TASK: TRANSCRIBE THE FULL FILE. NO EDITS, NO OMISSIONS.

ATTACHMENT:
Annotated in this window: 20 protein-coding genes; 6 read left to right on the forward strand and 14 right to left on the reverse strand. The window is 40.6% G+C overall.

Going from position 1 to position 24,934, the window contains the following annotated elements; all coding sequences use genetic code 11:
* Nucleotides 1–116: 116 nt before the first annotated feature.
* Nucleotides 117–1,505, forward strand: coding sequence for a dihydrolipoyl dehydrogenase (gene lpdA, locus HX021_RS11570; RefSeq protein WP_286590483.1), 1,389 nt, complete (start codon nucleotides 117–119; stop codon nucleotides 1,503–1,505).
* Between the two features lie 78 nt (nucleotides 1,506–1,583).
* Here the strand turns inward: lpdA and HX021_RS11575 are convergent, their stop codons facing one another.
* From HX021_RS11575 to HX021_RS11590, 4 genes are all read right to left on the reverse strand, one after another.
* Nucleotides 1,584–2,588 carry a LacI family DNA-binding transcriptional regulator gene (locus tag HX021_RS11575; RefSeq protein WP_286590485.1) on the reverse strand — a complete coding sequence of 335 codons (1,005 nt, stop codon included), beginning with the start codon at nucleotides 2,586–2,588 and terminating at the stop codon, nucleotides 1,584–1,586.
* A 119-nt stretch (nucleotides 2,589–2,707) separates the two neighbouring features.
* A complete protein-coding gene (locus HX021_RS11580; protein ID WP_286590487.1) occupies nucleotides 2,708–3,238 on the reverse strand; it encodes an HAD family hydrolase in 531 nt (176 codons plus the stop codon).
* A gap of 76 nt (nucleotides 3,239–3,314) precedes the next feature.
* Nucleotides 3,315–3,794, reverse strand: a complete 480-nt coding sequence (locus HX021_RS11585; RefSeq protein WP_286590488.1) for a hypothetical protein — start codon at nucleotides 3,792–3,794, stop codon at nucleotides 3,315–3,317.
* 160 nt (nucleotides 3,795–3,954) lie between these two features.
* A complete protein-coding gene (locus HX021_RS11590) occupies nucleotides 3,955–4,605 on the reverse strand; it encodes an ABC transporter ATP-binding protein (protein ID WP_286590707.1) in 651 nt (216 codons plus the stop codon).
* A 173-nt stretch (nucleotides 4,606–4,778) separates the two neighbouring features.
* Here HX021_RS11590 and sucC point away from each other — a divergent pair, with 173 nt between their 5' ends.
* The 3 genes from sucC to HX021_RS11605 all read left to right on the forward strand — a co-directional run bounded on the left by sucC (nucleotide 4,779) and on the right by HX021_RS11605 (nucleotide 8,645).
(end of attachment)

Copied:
Annotated in this window: 20 protein-coding genes; 6 read left to right on the forward strand and 14 right to left on the reverse strand. The window is 40.6% G+C overall.

Going from position 1 to position 24,934, the window contains the following annotated elements; all coding sequences use genetic code 11:
* Nucleotides 1–116: 116 nt before the first annotated feature.
* Nucleotides 117–1,505, forward strand: coding sequence for a dihydrolipoyl dehydrogenase (gene lpdA, locus HX021_RS11570; RefSeq protein WP_286590483.1), 1,389 nt, complete (start codon nucleotides 117–119; stop codon nucleotides 1,503–1,505).
* Between the two features lie 78 nt (nucleotides 1,506–1,583).
* Here the strand turns inward: lpdA and HX021_RS11575 are convergent, their stop codons facing one another.
* From HX021_RS11575 to HX021_RS11590, 4 genes are all read right to left on the reverse strand, one after another.
* Nucleotides 1,584–2,588 carry a LacI family DNA-binding transcriptional regulator gene (locus tag HX021_RS11575; RefSeq protein WP_286590485.1) on the reverse strand — a complete coding sequence of 335 codons (1,005 nt, stop codon included), beginning with the start codon at nucleotides 2,586–2,588 and terminating at the stop codon, nucleotides 1,584–1,586.
* A 119-nt stretch (nucleotides 2,589–2,707) separates the two neighbouring features.
* A complete protein-coding gene (locus HX021_RS11580; protein ID WP_286590487.1) occupies nucleotides 2,708–3,238 on the reverse strand; it encodes an HAD family hydrolase in 531 nt (176 codons plus the stop codon).
* A gap of 76 nt (nucleotides 3,239–3,314) precedes the next feature.
* Nucleotides 3,315–3,794, reverse strand: a complete 480-nt coding sequence (locus HX021_RS11585; RefSeq protein WP_286590488.1) for a hypothetical protein — start codon at nucleotides 3,792–3,794, stop codon at nucleotides 3,315–3,317.
* 160 nt (nucleotides 3,795–3,954) lie between these two features.
* A complete protein-coding gene (locus HX021_RS11590) occupies nucleotides 3,955–4,605 on the reverse strand; it encodes an ABC transporter ATP-binding protein (protein ID WP_286590707.1) in 651 nt (216 codons plus the stop codon).
* A 173-nt stretch (nucleotides 4,606–4,778) separates the two neighbouring features.
* Here HX021_RS11590 and sucC point away from each other — a divergent pair, with 173 nt between their 5' ends.
* The 3 genes from sucC to HX021_RS11605 all read left to right on the forward strand — a co-directional run bounded on the left by sucC (nucleotide 4,779) and on the right by HX021_RS11605 (nucleotide 8,645).